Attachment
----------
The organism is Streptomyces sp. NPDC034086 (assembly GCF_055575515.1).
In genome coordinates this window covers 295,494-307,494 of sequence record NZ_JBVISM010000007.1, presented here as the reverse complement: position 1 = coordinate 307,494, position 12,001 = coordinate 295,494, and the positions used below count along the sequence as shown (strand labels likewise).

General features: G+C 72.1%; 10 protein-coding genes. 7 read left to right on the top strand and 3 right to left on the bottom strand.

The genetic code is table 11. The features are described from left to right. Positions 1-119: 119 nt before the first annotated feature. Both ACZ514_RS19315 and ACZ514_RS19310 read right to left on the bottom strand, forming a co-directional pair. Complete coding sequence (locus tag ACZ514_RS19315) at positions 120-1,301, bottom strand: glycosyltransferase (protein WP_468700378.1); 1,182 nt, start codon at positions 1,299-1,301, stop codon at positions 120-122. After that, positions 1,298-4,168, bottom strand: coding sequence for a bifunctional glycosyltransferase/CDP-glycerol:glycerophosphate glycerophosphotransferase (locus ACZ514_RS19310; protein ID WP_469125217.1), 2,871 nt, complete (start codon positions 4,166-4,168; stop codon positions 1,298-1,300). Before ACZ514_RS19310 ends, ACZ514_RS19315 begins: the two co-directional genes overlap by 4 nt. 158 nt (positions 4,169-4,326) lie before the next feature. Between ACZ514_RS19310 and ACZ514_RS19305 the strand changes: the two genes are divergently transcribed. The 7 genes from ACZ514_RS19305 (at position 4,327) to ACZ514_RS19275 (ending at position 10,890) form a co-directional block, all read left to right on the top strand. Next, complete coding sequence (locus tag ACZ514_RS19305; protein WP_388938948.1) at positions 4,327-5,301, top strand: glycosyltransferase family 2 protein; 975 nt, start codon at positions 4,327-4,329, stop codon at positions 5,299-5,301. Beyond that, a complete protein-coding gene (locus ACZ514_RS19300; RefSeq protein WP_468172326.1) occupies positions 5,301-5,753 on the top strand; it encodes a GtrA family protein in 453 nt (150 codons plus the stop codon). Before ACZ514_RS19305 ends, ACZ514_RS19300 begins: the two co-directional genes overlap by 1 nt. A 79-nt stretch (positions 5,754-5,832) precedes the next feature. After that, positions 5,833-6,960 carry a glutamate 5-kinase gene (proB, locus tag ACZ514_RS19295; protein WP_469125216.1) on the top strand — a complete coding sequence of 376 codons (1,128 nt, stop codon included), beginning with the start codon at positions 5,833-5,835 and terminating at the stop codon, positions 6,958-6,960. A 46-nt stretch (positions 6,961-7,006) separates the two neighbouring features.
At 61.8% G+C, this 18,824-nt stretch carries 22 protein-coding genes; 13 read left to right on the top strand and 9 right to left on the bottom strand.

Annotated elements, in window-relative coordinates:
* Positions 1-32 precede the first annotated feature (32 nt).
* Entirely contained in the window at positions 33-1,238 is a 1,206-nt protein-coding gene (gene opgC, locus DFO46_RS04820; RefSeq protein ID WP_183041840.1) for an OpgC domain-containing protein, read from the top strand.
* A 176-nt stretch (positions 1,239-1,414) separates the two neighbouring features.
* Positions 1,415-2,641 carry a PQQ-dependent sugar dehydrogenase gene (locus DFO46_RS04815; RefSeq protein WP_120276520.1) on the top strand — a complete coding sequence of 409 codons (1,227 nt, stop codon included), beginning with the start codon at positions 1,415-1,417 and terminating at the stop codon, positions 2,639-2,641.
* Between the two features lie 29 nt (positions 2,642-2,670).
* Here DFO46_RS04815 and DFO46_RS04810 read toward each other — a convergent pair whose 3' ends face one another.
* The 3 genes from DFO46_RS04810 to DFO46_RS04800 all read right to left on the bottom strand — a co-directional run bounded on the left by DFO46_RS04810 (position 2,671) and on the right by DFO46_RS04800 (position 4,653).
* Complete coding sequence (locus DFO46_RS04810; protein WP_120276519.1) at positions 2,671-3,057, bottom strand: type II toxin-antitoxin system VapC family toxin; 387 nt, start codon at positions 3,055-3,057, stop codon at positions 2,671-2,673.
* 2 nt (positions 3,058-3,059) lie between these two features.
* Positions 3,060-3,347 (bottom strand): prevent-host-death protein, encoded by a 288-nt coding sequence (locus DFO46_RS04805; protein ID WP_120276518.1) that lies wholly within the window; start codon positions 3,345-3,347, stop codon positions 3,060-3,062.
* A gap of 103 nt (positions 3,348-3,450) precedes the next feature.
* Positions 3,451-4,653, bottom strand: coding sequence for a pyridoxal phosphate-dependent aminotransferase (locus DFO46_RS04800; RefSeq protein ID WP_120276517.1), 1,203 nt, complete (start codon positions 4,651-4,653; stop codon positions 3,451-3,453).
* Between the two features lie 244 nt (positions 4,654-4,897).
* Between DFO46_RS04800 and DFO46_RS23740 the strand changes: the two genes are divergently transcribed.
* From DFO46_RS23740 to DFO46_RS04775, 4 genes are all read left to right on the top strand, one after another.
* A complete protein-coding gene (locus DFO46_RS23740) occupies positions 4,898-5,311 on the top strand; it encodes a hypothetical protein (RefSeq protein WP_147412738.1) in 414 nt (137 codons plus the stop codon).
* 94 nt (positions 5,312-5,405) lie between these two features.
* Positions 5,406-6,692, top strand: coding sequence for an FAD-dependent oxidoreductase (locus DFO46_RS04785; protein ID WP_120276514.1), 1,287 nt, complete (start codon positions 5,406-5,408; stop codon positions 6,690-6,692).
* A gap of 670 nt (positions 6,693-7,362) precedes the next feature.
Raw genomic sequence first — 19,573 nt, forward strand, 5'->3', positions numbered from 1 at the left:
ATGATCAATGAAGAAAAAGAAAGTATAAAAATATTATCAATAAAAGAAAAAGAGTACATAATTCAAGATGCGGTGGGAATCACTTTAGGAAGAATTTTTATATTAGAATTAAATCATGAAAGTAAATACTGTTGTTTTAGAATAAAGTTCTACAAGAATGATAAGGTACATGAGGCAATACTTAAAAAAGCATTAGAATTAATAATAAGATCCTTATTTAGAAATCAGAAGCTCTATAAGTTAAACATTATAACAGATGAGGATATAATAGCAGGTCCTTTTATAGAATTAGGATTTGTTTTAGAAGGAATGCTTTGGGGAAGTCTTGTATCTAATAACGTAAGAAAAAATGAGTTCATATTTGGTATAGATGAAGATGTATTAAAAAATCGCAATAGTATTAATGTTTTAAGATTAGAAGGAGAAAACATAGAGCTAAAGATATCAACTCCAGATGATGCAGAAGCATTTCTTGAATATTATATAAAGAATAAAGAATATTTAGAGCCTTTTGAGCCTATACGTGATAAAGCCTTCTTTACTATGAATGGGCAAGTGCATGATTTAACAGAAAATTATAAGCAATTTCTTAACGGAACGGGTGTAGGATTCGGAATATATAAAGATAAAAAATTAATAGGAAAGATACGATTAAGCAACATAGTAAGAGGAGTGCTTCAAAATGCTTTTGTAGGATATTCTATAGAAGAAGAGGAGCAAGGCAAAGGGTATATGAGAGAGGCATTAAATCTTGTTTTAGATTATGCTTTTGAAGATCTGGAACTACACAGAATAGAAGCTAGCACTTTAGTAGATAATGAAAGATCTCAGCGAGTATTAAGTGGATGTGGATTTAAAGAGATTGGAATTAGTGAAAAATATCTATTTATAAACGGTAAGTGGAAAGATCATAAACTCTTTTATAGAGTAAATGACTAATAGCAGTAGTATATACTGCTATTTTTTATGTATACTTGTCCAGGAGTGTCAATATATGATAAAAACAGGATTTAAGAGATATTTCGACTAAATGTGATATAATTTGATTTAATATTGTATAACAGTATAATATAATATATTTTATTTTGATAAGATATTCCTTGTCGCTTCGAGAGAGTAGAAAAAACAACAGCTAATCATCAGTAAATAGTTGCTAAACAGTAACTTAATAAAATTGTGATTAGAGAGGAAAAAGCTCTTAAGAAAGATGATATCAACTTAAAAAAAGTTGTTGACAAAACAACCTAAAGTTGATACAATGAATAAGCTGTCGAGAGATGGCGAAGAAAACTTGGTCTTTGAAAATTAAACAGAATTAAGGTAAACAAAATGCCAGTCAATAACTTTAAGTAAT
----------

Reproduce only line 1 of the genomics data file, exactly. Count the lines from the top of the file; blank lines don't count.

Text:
The organism is Streptomyces sp. NPDC034086 (assembly GCF_055575515.1).